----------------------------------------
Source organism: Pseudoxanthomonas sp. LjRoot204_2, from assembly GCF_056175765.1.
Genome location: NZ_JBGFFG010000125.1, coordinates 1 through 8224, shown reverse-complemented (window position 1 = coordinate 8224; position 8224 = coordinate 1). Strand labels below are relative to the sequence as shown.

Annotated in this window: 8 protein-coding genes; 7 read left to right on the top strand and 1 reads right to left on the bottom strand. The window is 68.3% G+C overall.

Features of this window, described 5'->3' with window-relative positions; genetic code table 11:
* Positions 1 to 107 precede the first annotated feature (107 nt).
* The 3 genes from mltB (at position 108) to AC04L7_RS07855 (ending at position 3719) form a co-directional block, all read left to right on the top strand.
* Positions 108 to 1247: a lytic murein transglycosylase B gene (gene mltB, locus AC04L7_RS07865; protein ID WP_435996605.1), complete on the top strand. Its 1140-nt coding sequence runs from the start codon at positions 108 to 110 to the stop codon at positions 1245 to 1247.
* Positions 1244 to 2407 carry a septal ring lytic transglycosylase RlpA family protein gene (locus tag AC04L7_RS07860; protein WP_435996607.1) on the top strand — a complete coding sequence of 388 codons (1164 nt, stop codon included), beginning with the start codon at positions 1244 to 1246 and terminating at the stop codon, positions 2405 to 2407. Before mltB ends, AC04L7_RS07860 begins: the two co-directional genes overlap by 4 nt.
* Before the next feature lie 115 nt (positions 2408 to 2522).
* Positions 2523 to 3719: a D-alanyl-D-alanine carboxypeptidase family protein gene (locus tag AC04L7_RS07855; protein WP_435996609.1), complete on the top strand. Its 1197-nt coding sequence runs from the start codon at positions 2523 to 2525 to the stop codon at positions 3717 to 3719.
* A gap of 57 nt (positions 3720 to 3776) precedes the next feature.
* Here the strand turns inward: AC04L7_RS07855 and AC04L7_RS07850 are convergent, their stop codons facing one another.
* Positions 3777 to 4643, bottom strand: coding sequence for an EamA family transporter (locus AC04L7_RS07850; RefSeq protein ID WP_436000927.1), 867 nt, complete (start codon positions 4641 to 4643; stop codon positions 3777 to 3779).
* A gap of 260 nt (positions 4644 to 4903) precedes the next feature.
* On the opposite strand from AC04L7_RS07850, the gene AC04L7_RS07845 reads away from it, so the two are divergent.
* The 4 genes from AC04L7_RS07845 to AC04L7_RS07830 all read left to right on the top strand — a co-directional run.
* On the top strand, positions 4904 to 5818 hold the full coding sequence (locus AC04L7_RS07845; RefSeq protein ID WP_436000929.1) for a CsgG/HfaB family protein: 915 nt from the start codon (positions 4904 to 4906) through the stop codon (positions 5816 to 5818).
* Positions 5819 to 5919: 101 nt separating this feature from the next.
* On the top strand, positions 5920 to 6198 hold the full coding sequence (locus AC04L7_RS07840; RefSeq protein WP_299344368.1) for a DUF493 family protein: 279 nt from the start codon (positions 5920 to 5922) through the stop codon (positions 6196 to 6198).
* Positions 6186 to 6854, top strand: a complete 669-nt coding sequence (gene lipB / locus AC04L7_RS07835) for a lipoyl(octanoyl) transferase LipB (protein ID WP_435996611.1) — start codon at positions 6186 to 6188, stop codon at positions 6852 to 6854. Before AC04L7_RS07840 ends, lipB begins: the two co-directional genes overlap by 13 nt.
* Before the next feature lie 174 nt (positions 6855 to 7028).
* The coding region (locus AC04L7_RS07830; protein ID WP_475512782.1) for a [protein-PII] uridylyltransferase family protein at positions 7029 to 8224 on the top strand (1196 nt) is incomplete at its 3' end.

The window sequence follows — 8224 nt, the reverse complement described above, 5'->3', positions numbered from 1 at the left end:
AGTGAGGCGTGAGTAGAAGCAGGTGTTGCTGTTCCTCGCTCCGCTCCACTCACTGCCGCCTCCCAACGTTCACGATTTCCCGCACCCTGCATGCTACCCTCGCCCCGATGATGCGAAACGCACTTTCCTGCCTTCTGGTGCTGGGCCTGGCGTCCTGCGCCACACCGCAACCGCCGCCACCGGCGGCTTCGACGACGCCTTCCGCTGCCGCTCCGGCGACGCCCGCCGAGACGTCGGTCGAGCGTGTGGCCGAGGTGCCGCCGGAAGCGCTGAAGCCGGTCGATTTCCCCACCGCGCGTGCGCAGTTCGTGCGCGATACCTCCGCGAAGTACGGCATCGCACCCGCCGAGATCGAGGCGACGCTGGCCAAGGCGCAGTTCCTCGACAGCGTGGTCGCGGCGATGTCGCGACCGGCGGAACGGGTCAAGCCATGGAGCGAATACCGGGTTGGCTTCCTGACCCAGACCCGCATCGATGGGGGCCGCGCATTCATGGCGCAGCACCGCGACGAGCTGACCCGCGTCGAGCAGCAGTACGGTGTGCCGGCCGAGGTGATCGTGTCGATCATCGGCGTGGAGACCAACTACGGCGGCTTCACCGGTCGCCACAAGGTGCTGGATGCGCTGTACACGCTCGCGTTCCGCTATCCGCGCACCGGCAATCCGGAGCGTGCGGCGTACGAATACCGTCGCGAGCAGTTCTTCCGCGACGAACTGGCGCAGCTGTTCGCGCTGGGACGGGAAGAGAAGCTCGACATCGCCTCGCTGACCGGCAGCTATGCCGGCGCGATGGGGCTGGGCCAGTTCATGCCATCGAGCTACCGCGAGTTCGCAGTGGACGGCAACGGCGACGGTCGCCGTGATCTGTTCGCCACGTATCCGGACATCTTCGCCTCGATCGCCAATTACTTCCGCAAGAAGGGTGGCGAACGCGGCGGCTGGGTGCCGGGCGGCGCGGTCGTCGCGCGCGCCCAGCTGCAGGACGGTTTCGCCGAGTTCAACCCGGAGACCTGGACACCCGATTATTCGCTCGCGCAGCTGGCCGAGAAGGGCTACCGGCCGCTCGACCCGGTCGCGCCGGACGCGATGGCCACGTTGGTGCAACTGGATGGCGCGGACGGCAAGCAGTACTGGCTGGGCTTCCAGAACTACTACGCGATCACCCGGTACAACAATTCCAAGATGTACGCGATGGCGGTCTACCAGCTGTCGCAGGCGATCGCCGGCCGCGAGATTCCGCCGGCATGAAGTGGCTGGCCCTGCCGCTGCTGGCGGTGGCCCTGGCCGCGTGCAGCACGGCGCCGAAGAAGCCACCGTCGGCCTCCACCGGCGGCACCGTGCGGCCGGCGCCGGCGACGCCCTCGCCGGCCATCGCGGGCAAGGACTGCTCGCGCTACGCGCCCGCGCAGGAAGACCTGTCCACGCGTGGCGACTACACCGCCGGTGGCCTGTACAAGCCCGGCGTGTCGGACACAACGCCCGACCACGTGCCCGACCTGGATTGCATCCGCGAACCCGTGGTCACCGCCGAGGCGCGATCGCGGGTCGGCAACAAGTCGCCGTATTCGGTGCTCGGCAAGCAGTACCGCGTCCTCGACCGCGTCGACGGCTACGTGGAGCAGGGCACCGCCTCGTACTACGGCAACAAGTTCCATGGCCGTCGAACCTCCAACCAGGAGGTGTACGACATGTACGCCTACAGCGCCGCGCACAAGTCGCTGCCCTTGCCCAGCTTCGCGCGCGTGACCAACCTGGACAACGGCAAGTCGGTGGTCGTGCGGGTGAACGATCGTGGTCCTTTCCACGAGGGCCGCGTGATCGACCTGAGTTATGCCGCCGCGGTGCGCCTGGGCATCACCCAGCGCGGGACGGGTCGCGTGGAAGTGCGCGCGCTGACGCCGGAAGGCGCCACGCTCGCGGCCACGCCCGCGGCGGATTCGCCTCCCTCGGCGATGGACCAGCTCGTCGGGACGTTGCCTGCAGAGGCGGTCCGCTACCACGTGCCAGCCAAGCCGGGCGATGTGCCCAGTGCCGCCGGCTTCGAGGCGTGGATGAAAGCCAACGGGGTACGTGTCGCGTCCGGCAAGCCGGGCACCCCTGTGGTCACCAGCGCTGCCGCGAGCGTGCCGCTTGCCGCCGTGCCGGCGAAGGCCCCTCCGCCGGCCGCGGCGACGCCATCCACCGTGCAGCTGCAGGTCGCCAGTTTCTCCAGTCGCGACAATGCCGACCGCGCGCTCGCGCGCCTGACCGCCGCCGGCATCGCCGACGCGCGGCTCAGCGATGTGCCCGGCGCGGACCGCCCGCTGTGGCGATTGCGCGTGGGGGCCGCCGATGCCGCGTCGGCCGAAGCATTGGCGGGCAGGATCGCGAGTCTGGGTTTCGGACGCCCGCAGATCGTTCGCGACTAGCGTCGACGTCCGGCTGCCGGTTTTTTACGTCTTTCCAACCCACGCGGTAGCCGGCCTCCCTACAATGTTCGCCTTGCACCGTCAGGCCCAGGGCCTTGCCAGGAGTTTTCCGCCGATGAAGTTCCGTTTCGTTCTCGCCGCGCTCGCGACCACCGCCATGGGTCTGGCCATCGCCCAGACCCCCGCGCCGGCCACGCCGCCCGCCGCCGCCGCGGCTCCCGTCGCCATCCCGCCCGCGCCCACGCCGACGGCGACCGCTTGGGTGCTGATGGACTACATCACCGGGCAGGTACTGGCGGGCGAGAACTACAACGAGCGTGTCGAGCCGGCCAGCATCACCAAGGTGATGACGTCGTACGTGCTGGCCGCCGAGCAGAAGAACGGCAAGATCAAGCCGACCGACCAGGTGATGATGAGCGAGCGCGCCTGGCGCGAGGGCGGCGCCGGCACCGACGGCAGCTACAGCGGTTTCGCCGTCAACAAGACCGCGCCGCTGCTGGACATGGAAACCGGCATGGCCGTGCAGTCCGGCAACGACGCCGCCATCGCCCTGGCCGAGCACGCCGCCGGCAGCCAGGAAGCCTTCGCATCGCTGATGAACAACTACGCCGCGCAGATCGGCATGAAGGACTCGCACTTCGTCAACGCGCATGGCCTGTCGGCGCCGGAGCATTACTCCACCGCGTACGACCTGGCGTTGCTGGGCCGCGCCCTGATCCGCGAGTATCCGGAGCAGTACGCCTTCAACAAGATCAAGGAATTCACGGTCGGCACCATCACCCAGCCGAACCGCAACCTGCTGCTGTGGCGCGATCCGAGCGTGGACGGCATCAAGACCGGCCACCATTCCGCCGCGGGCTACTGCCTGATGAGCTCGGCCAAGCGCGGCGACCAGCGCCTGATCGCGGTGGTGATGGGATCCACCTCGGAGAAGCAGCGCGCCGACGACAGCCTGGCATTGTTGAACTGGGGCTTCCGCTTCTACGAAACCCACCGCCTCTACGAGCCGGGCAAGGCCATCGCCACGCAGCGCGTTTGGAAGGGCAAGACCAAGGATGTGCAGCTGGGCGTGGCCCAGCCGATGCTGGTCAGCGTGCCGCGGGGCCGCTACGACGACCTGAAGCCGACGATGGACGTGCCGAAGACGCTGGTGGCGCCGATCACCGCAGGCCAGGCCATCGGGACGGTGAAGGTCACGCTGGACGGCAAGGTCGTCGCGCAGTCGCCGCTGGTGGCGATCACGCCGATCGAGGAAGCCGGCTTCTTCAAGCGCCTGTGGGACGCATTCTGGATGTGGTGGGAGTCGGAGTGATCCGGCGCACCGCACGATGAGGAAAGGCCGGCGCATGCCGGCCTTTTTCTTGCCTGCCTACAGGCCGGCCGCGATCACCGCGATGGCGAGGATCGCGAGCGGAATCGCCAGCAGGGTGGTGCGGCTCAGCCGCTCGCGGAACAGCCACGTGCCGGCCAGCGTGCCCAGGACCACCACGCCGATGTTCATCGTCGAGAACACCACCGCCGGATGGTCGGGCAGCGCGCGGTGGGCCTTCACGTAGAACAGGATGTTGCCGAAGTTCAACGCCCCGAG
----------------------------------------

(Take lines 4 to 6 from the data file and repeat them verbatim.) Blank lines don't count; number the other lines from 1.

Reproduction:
Features of this window, described 5'->3' with window-relative positions; genetic code table 11:
* Positions 1 to 107 precede the first annotated feature (107 nt).
* The 3 genes from mltB (at position 108) to AC04L7_RS07855 (ending at position 3719) form a co-directional block, all read left to right on the top strand.